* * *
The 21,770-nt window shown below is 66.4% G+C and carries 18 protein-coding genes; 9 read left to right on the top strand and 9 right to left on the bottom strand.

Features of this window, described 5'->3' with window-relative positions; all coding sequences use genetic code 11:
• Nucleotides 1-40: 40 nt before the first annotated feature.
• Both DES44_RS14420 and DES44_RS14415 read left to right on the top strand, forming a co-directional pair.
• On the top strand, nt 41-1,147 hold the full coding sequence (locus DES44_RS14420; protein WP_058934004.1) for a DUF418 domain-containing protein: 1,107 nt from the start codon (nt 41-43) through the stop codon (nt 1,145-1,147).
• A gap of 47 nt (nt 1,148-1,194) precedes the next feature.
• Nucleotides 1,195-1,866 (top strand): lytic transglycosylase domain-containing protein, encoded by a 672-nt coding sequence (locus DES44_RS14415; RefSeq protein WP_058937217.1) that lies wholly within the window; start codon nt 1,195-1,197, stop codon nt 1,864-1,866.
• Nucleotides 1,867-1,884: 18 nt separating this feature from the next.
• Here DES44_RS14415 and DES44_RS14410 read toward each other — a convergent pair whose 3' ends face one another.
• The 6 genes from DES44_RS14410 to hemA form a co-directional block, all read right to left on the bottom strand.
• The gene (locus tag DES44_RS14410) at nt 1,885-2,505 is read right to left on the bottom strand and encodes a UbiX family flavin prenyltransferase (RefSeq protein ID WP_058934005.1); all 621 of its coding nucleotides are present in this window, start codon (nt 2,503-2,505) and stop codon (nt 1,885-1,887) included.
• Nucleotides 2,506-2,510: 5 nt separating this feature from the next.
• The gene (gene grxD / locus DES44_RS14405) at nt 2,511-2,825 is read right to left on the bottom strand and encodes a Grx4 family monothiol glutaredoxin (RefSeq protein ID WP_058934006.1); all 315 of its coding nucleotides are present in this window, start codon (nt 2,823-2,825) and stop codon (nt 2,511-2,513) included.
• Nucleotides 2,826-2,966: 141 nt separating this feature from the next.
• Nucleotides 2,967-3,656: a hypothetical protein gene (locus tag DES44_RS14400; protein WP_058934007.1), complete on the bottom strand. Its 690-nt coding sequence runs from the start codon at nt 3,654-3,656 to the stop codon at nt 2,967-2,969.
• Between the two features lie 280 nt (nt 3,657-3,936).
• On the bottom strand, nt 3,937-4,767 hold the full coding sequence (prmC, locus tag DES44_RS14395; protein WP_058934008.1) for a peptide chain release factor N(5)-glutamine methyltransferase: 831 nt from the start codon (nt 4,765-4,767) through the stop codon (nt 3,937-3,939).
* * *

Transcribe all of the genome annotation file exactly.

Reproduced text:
The 21,770-nt window shown below is 66.4% G+C and carries 18 protein-coding genes; 9 read left to right on the top strand and 9 right to left on the bottom strand.

Features of this window, described 5'->3' with window-relative positions; all coding sequences use genetic code 11:
• Nucleotides 1-40: 40 nt before the first annotated feature.
• Both DES44_RS14420 and DES44_RS14415 read left to right on the top strand, forming a co-directional pair.
• On the top strand, nt 41-1,147 hold the full coding sequence (locus DES44_RS14420; protein WP_058934004.1) for a DUF418 domain-containing protein: 1,107 nt from the start codon (nt 41-43) through the stop codon (nt 1,145-1,147).
• A gap of 47 nt (nt 1,148-1,194) precedes the next feature.
• Nucleotides 1,195-1,866 (top strand): lytic transglycosylase domain-containing protein, encoded by a 672-nt coding sequence (locus DES44_RS14415; RefSeq protein WP_058937217.1) that lies wholly within the window; start codon nt 1,195-1,197, stop codon nt 1,864-1,866.
• Nucleotides 1,867-1,884: 18 nt separating this feature from the next.
• Here DES44_RS14415 and DES44_RS14410 read toward each other — a convergent pair whose 3' ends face one another.
• The 6 genes from DES44_RS14410 to hemA form a co-directional block, all read right to left on the bottom strand.
• The gene (locus tag DES44_RS14410) at nt 1,885-2,505 is read right to left on the bottom strand and encodes a UbiX family flavin prenyltransferase (RefSeq protein ID WP_058934005.1); all 621 of its coding nucleotides are present in this window, start codon (nt 2,503-2,505) and stop codon (nt 1,885-1,887) included.
• Nucleotides 2,506-2,510: 5 nt separating this feature from the next.
• The gene (gene grxD / locus DES44_RS14405) at nt 2,511-2,825 is read right to left on the bottom strand and encodes a Grx4 family monothiol glutaredoxin (RefSeq protein ID WP_058934006.1); all 315 of its coding nucleotides are present in this window, start codon (nt 2,823-2,825) and stop codon (nt 2,511-2,513) included.
• Nucleotides 2,826-2,966: 141 nt separating this feature from the next.
• Nucleotides 2,967-3,656: a hypothetical protein gene (locus tag DES44_RS14400; protein WP_058934007.1), complete on the bottom strand. Its 690-nt coding sequence runs from the start codon at nt 3,654-3,656 to the stop codon at nt 2,967-2,969.
• Between the two features lie 280 nt (nt 3,657-3,936).
• On the bottom strand, nt 3,937-4,767 hold the full coding sequence (prmC, locus tag DES44_RS14395; protein WP_058934008.1) for a peptide chain release factor N(5)-glutamine methyltransferase: 831 nt from the start codon (nt 4,765-4,767) through the stop codon (nt 3,937-3,939).